There are two basic tie-in knots climbers should be familiar with: The figure-8 follow-through and the double bowline with a back-up. Heather Weidner, pro climber and instructor for Climbing’s Intro to Sport Climbing course, explains the pros and cons of both knots to help you decide which is the one for you.
Note: The figure eight knot is recommended for all novice and intermediate climbers. The double bowline should only be considered by advanced climbers with strong technical skills as it is easier to tie incorrectly and more difficult to inspect.
This knot is the gold standard in climbing, and everyone who’s ever led (or even seconded) a pitch will know how to tie it. It’s easy to teach and it’s easy to safety check. This knot is also more secure than the bowline with new, stiff, or slick ropes and in situations where the knot could rub against the rock (chimney climbing)— it’s much less likely to come undone.
If you’re pushing your limits and taking falls, then the figure 8 can be a pain in the butt to untie: It can cinch down super-tight after a fall and even become so fused that it’s “impossible” to undo—Weidner says her husband once had to cut the rope because of a fused figure 8. However, there are tricks like tugging on the knot using the two strands on either side of it, or rolling the knot back and forth on a flat rock, that should eventually soften it up.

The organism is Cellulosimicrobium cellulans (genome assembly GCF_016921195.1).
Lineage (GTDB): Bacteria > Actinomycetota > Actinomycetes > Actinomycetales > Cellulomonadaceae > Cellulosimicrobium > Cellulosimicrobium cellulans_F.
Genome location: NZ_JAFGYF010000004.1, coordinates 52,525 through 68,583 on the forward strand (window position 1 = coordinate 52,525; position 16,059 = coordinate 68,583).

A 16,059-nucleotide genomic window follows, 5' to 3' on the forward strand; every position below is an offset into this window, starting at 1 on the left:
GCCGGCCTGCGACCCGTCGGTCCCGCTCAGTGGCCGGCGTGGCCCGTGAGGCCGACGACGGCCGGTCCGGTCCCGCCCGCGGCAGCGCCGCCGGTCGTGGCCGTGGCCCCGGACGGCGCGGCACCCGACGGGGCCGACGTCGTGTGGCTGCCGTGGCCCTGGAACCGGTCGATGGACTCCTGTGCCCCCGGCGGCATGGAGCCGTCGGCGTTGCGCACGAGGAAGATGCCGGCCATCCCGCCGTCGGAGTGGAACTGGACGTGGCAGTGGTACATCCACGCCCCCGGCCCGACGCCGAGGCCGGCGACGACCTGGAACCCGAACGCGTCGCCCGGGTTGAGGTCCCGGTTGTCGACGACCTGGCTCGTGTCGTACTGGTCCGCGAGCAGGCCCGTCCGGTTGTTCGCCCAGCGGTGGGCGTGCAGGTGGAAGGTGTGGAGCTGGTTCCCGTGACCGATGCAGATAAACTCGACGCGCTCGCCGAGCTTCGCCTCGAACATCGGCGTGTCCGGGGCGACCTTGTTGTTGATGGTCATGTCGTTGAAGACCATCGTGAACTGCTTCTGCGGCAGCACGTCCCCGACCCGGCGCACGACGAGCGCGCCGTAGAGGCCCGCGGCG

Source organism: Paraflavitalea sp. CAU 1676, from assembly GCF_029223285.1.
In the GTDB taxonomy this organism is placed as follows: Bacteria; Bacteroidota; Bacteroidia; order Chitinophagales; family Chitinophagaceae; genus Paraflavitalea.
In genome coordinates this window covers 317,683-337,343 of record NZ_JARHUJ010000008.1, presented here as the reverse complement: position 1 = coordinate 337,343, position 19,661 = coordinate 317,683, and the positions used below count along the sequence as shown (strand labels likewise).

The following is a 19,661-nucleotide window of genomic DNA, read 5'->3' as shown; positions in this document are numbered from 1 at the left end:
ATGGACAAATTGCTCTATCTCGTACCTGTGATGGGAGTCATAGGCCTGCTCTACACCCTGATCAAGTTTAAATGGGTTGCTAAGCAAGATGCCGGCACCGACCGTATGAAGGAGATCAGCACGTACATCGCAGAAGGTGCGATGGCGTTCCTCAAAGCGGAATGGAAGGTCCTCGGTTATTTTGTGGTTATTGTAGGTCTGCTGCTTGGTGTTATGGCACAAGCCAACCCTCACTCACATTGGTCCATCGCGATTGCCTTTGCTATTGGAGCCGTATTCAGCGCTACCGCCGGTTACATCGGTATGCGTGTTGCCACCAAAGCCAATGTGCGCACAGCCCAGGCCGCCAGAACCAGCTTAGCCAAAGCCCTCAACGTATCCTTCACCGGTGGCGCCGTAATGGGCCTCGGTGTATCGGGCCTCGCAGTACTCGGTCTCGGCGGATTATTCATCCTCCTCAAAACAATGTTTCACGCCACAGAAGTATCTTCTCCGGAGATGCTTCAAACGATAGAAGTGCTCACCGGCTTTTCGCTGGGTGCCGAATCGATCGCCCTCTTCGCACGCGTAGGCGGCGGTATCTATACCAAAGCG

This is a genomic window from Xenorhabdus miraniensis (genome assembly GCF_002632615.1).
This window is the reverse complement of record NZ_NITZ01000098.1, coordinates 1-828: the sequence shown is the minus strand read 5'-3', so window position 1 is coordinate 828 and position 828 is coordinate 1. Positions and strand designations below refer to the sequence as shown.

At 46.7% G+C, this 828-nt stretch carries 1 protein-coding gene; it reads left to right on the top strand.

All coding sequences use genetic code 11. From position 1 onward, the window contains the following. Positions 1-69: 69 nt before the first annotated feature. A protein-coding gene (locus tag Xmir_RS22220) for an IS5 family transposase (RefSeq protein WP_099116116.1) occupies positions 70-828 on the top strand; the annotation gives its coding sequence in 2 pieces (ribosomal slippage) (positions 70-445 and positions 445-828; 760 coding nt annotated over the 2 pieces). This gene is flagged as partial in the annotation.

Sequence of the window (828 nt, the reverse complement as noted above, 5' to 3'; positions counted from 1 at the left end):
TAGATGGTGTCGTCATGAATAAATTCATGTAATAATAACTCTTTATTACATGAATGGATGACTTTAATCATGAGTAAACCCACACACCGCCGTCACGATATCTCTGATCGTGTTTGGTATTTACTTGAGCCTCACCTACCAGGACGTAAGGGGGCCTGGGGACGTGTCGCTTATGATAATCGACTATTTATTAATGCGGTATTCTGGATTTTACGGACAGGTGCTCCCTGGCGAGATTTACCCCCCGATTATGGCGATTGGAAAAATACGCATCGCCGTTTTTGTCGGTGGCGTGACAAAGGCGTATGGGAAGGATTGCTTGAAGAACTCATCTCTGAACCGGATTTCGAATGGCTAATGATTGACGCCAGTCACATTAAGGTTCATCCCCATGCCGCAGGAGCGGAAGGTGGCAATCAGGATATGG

Double Bowline With Backup
For big falls, this knot, which is easier to undo, solves the fused-figure-8 problem. Tied correctly, the double bowline is a safe, versatile climbing knot and will hold the weight of a fall without fusing. There’s no risk that you’ll need to cut the rope off your harness. For the backup knot, Weidner ties the end in a simple overhand knot below the double bowline. The key is to cinch both the bowline and the backup down tightly.
This knot is not as well known or as universally used as the figure 8—many climbers may not know how to check the bowline. Weidner says it also takes more time and expertise to visually inspect the bowline, even when you know the knot well. Also, its easy-to-untie attribute can quickly become a con with stiff or new ropes, or for certain trad or chimney climbs where the rope may rub against the rock. There have been instances of bowlines coming untied with a new rope—one, in particular, high on a 30-meter 5.12 in Rifle, Colorado.
Ready to tie into the sharp end? Take Climbing’s Intro to Sport Climbing online course.